"My father, Leonard Holroyd, loved adventure.
In 1947 he took his young wife and two-year-old son to Northern Rhodesia where he and my mother, both doctors, set about serving the local people through the Colonial Health Service.
Born in Lusaka in 1948, I grew up in a curious environment of a very English life-style, but with the bush everywhere around us.
School education was first-class and my brother and I went to schools in Northern Rhodesia and South Africa. Because our parents were moved quite often, they felt that boarding schools would give us stability.
We travelled to school by train, with lots of other children making the 2000 mile journey. It was tremendous fun for us kids as we ate crisps and junk food from our tuck boxes, but my brother and I solemnly went every day to the dining car for one sensible meal. We travelled through the vast expanses of bush, but the most thrilling moment was crossing Victoria Falls, and then the Rain Forest and the rich scent of home.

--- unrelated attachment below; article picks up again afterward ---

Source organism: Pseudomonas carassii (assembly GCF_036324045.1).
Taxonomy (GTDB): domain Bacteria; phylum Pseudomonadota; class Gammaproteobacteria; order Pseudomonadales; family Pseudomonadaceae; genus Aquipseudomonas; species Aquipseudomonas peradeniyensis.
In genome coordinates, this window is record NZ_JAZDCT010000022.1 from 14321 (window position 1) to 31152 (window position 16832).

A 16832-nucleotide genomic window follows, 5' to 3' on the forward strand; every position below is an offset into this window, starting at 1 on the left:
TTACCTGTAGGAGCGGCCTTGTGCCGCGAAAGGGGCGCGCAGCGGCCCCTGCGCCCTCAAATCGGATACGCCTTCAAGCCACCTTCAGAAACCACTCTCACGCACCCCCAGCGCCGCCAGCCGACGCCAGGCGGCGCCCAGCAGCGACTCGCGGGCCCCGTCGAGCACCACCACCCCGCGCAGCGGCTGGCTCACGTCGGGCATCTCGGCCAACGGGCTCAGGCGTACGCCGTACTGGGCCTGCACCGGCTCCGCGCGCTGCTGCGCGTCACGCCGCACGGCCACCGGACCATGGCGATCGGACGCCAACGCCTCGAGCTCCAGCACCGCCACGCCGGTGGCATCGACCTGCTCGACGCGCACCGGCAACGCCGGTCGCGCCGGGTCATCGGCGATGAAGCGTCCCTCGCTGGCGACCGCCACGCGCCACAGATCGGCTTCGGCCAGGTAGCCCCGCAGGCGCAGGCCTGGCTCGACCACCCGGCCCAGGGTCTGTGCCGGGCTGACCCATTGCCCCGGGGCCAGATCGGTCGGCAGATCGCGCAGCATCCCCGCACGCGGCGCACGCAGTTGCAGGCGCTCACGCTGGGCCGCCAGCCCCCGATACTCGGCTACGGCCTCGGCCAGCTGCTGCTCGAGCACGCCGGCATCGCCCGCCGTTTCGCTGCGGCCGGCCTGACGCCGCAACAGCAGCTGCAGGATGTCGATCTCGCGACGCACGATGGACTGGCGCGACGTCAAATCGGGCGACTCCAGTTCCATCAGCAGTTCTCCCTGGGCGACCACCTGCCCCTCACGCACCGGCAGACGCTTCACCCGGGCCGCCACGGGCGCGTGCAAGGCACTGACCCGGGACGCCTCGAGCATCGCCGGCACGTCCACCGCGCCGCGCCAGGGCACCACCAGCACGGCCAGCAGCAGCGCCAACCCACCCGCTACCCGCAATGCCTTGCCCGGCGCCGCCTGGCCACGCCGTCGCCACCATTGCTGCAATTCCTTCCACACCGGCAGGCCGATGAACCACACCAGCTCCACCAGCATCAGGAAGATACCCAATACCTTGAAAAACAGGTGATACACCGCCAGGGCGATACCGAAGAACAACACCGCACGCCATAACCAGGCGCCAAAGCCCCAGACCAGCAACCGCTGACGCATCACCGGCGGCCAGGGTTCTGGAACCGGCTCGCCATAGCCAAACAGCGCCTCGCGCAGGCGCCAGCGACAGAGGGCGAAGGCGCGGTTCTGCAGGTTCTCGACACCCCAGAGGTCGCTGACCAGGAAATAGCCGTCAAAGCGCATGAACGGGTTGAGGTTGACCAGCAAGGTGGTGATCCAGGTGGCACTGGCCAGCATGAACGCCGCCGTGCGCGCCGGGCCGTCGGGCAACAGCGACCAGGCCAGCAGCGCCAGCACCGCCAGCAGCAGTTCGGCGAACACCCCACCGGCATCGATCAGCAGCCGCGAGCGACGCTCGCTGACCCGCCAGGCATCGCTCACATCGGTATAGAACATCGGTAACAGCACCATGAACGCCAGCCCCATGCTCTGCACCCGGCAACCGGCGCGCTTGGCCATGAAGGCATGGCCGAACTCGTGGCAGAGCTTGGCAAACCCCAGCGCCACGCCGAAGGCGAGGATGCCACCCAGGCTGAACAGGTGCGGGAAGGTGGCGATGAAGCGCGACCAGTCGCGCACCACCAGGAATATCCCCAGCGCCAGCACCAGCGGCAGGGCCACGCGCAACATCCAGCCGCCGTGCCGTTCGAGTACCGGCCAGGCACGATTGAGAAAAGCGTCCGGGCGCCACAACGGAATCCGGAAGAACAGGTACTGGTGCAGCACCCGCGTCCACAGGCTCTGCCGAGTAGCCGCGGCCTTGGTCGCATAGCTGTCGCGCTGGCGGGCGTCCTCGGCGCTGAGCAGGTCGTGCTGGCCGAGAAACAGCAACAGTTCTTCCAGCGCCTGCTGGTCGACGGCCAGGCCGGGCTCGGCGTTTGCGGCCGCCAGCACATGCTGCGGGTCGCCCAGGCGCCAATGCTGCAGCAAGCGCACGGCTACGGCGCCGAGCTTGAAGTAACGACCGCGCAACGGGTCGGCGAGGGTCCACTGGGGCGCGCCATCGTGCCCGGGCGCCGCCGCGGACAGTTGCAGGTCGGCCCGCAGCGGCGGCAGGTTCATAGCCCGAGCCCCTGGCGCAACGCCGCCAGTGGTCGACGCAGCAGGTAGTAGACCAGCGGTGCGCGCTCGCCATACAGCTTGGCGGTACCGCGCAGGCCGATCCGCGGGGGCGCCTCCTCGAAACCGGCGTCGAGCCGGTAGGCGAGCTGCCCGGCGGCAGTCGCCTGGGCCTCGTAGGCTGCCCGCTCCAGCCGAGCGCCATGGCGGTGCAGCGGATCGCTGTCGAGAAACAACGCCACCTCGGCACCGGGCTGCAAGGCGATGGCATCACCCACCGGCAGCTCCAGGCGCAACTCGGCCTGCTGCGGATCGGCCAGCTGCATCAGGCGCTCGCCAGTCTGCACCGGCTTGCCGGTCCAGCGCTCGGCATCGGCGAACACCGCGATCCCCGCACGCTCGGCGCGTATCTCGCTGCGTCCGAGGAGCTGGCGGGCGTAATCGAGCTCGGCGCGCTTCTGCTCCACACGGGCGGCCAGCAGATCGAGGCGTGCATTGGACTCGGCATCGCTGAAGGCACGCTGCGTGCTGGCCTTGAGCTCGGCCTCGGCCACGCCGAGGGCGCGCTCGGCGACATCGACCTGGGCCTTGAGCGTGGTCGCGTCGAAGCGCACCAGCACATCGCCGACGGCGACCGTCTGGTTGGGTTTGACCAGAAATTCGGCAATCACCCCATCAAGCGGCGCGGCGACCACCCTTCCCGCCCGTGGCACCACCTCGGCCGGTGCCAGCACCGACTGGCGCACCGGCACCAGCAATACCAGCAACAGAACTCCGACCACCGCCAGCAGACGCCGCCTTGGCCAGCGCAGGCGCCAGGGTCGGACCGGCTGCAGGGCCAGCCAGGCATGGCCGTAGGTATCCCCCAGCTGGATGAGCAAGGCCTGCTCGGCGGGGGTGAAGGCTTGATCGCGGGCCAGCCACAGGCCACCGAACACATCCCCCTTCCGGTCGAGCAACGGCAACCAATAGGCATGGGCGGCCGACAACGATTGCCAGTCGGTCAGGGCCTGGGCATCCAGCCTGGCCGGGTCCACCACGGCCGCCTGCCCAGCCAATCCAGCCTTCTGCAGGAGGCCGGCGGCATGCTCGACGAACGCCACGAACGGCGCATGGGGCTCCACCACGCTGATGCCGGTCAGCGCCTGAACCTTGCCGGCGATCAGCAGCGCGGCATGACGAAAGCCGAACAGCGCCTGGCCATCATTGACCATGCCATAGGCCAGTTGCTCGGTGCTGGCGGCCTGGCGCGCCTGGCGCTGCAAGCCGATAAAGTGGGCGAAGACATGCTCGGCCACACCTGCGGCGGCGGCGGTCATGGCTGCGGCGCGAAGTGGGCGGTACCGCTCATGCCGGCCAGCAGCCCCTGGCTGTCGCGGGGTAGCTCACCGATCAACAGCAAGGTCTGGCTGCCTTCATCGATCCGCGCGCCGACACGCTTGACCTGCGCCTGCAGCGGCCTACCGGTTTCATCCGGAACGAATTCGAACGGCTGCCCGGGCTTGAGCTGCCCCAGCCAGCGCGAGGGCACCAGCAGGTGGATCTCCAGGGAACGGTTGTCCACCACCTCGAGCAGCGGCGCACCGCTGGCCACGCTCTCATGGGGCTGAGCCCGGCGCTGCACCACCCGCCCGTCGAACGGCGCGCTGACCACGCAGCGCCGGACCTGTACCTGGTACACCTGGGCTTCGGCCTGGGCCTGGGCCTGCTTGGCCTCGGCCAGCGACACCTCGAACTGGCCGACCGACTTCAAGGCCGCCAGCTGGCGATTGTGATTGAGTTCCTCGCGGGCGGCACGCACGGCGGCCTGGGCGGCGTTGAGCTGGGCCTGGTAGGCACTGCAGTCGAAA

In the holidays my father's adventurous spirit took us in search of game in the Luangwa Valley. Life is never the same after you have been chased by an elephant, while the car's rear wheels are stuck in a rut in the road! ...or felt the scorching heat at Kariba Dam and seen the trees standing above the water!
We don't choose our parents or where we are born, but for me the quirks of family history have made me the person I am. Growing up in Africa has made me loyal to Britain, while at the same time a citizen of the world. It also gave me the most amazing childhood!"
Please tell us a little about yourself.
My parents were Leonard and Janet Holroyd. I live in Milton Keynes with my husband and mother. I am a secretary by profession.
What's your story about?
My childhood growing up in central Africa 1948 - 1965. Starting with my father's reason for going there in 1947.
Why did you choose to tell this particular story?
My father was an amateur photographer and he has left a considerable legacy of slides of central Africa taken in the 1950s and up to 1965. I wanted to try and give life to my father's legacy.